Wagah border crossing

And we're back!

Today we are at the Pakistan-India border to watch the closing ceremony. Until 1999 the Wagah border was the only crossing between the two countries [1]. I remember first seeing this in a documentary with Michael Palin many years ago and was thrilled to finally get the chance to see it for myself.

Starting from Lahore we are driven to the border. Driving in Pakistan is not for the meek and we are glad to have someone doing it for us. As we approach the border we join a steadily thickening stream of cars, tuktuks, bikes and people coming to watch the spectacle. Eventually we reach as far as our car is allowed and continue the last kilometer or so on foot. Security is heavy, there was a terrorist attack here last year and no one wants a repeat.

We are ushered to our seats, as foreigners we are accorded prime position near the centre and are not separated. The stands around us are divided into men and women, the latter being incredibly colourful, the former being incredibly loud.

As the anticipation grows, the crowd starts getting warmed up, it sounds similar to a football game with a Pakistani twist. During the brief lulls similar excitement can be heard just across the border in India. The soldiers convey purpose and surprising speed with their well orchestrated movement. The Pakistani officer throws his hands out with thumbs downturned while we looks at the Indian border, but it turns out he's just righting his hat or putting his hands behind his back each time. No insult intended of course. The Indian soldiers seem less obvious with their taunts but we get a good view of their faces as they face the Pakistani side and stare us all down.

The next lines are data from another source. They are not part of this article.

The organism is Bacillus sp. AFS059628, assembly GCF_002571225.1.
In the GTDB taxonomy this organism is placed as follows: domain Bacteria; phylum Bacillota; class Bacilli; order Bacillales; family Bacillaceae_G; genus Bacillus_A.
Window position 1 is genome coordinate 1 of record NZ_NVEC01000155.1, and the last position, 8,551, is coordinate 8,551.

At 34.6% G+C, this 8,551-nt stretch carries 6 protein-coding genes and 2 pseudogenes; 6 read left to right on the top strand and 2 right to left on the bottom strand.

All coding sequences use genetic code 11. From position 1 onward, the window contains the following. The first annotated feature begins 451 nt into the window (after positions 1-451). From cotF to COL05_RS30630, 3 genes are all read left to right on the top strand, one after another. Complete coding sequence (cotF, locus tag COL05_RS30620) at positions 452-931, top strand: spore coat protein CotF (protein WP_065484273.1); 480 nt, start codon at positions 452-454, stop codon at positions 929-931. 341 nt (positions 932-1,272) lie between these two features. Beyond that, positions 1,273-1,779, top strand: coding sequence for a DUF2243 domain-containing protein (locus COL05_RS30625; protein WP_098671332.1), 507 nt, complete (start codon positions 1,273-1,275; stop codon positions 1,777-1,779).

The Wagah Border closing ceremony, between Pakistan and India, from the Pakistani side of the border.

The ceremony concludes when the flags have been lowered in unison and a brisk, awkward handshake so fast I missed it on camera! We hang back for photos with the guards who are thrilled to have their pictures taken with us and walk back to our car, back to the thick of the traffic of Lahore. A fantastic afternoon outing.